Part of my return to my job was the caveat that I would have to broaden my coverage into certain areas I find, shall we say, less than desirable. As such, I found myself on the south side for a night of dub reggae at

The Locker Room

(a bar that is attached to strip joint Cheeks). Why, you ask, would I find this situation undesirable? Well, it’s because I absolutely hate reggae. “What?” you may be thinking or, “How dare you, Alex?!” Sorry, I guess.

It’s not only that I find the music awful—God, that feels good to say after five years of worrying the backlash would require too much energy, and finally deciding I just don’t give a shit—I’ve never really looked at reggae the same since I stopped smoking weed a million years ago, and the homophobia rampant within the genre freaks me out. Just check out these utterly ridiculous Buju Banton lyrics from the song “Boom Boom Bye:” (Two man) Hitch up on an rub up on / An lay down inna bed / Hug up on another / Anna feel up leg / Send fi di matic an / Di Uzi instead / Shoot dem no come if we shot dem. Yikes. Anyway…

Since I can’t hold local performances accountable for the ravings of mainstream bigotry, I went anyway. And as I’m the paradigm of chic and fashionable, I showed up nearly an hour late in an effort to avoid what I like to call the “sadness hour”—a depressing time in which performers stand around listlessly waiting for any kind of audience. No such luck. I don’t know if it’s because Wednesday nights are tough show nights or if it’s because The Locker Room is semi-terrifying, but sadness hour was in full effect. The girl at the bar, however, was outrageously awesome and nice (give her a raise, Locker Room!) and the place does have a Tekken 4 arcade cabinet! The beer was affordable, the smell was tolerable and a very nice woman complimented my tattoos. Dang, maybe The Locker Room is actually more welcoming than a lot of downtown spots.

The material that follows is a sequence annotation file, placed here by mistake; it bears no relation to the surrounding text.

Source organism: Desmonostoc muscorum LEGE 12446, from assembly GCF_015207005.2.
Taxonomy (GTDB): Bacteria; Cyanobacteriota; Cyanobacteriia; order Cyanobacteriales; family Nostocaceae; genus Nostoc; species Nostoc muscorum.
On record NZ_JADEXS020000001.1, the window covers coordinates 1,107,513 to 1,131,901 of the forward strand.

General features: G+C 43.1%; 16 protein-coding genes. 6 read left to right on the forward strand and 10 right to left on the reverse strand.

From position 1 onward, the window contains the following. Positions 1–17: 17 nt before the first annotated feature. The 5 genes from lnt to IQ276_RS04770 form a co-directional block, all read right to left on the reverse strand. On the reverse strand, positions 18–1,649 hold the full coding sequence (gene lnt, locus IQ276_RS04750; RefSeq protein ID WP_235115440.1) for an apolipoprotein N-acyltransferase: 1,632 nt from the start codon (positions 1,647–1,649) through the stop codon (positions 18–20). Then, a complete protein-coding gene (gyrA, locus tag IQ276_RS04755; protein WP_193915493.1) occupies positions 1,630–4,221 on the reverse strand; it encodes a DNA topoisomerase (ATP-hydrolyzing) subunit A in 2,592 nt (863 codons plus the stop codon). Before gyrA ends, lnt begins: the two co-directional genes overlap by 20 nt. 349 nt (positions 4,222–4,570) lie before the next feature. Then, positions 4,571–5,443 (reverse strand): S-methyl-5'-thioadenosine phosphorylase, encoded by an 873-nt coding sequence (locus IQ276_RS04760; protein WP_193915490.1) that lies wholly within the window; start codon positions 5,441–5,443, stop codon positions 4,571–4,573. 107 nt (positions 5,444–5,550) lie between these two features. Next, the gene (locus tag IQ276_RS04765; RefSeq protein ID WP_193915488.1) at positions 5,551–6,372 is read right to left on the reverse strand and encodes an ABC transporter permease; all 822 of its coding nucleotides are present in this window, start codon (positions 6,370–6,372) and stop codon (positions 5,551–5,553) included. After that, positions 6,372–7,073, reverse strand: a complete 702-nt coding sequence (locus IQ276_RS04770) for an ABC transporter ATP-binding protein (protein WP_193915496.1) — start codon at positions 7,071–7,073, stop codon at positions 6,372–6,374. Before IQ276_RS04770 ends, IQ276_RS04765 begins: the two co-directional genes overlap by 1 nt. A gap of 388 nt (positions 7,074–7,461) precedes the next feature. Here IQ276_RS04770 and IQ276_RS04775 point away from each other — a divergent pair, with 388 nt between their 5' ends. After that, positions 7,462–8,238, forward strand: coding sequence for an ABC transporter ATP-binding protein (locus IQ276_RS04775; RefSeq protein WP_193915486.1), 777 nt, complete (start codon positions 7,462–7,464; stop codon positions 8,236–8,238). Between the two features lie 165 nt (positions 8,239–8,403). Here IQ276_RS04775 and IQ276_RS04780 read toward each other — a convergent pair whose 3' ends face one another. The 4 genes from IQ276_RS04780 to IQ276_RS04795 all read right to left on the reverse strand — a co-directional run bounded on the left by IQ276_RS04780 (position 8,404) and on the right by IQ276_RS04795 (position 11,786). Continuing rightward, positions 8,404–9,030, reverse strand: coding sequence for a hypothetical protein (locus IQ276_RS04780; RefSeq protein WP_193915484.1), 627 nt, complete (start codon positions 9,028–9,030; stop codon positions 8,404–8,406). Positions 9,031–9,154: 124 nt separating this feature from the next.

The band, Vicious Kitties, set up alongside DJ Ol’ Curty and actually accomplished the impossible: they made me not hate reggae. OK, OK—to be fair, the live drummer and guitarist drowned out most of the reggae-ish stuff Curty was spinning, and they did so in a grand, sweeping, psychedelic fashion.

When it comes to jamming, there’s a fine line between Phish and fun, and these guys actually kind of nailed first. What began as a tight set of stonery riffs and mildly interesting drum work soon devolved into an aimless display of dudes who thought it might be a cool idea to not really practice and kind of see what would happen if they just sort of started rocking out.

Hip-hop elements were a welcome addition, but if I attend a show to find the entertainment is more interested in dicking around improvisationally than playing a cohesive set of songs, I start to wonder why I’m putting in time that they wouldn’t. It’s also why I hate a lot of jazz (a story for another day).

I will never fault anyone for attempting something to satisfy their artistic selves, but I came so close to actually enjoying the music and wound up feeling like some sort of music-critic version of Icarus as the set went on.

Later, more and more reggae reared its head, and eventually, it seemed the performers themselves had lost interest and left the DJ to do his thing.

According to the show’s promoter (also the drummer) Aron Kalaii, this will be a weekly event. I urge Kalaii and all involved to try and nail down an actual set or vision for the show.

None of these people were lacking talent; they just seemed to be without direction. Open donations will later be collected at the door, and I might even return…just so long as there’s a little more structure. Did I mention there’s cheap beer?

Reggae Dancehall Dub Night

Every Wednesday, 9 pm

The Locker Room Sports Bar & Grill

2841 Cerrillos Road